Being a Naturalist

Gil Fronsdal
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In mindfulness meditation we learn to be present for things as they are. In doing so, it can be useful to assume the attitude of a naturalist. A naturalist simply observes nature without interfering or imposing his or her views. If a wolf eats a deer, a naturalist watches without judgment. If a plant produces a stunningly beautiful blossom, a naturalist leaves it alone, not succumbing to the desire to take it home.

In meditation, we observe ourselves much as a naturalist observes nature: without repressing, denying, grasping, or defending anything. This means that we observe our life with a non-interfering presence. We can see anger, depression, fear, happiness, joy, pain, and pleasure directly, as they are, without complications. The naturalist.s perspective is one of respect for what is observed. The word .re-spect. is a nice synonym for mindfulness practice because it literally means to .look again..

Often we complicate our observation of ourselves by taking things personally. Of course we can.t deny that our sorrows and joys, and blessings, emotions and thoughts are happening to us. But then we take them personally we let ourselves be defined by them: the presence of anger means I am an angry person. A generous act taken personally is proof that I am a generous person. While the common tendency of taking things personally may seem innocent, it often unnecessarily complicates our relationship with what is happening. We can easily become muddled in confusions regarding such issues as personal identity, image, and expectation.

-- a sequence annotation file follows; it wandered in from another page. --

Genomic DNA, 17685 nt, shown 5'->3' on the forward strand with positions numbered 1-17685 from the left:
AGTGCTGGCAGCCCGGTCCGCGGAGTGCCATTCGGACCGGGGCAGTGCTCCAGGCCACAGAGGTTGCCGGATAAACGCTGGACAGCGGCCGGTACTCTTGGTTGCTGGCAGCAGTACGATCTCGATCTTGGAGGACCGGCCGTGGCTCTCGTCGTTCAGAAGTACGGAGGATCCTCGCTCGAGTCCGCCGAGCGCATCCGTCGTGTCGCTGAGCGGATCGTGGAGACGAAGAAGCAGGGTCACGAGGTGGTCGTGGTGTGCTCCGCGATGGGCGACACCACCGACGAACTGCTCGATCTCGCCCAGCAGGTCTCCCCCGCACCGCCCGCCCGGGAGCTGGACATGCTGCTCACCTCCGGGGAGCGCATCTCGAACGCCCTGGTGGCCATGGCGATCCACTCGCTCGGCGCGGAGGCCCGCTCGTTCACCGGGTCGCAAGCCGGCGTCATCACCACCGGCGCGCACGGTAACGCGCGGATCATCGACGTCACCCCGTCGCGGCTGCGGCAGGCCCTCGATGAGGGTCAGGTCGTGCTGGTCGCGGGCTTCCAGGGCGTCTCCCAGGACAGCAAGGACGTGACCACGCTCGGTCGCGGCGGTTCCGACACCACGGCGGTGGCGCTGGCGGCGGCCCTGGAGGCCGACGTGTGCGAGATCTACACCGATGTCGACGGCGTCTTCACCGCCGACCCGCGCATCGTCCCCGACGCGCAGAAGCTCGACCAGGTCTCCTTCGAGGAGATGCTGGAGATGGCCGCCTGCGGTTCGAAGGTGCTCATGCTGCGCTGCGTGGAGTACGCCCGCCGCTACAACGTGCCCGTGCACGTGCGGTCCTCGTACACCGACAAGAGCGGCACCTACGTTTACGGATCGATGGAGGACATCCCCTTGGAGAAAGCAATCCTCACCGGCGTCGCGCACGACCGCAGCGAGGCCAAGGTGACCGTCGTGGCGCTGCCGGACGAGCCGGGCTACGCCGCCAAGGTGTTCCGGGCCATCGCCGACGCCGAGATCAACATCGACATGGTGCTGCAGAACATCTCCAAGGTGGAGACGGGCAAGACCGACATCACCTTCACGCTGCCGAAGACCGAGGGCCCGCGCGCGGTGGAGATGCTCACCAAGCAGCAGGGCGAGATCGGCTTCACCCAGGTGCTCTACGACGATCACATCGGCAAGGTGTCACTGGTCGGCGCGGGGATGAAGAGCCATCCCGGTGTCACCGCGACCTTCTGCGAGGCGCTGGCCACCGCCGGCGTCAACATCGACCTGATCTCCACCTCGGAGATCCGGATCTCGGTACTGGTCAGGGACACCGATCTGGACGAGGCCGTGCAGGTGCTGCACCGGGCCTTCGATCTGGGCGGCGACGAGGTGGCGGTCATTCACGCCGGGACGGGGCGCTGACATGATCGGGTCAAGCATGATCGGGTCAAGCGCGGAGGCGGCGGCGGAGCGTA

By cultivating a naturalist.s perspective during meditation, it is possible to develop a capacity to be non-reactive. For this non-reactive perspective, we can more easily explore how to respond wisely to whatever circumstances we find ourselves in.

Because of our wonderful powers of observation and reflection, human beings can be both observer and the observed. We can be both the naturalist and the nature. We are nature seeing itself. Through our capacity to see clearly, we can be nature freeing itself.

-Gil Fronsdal

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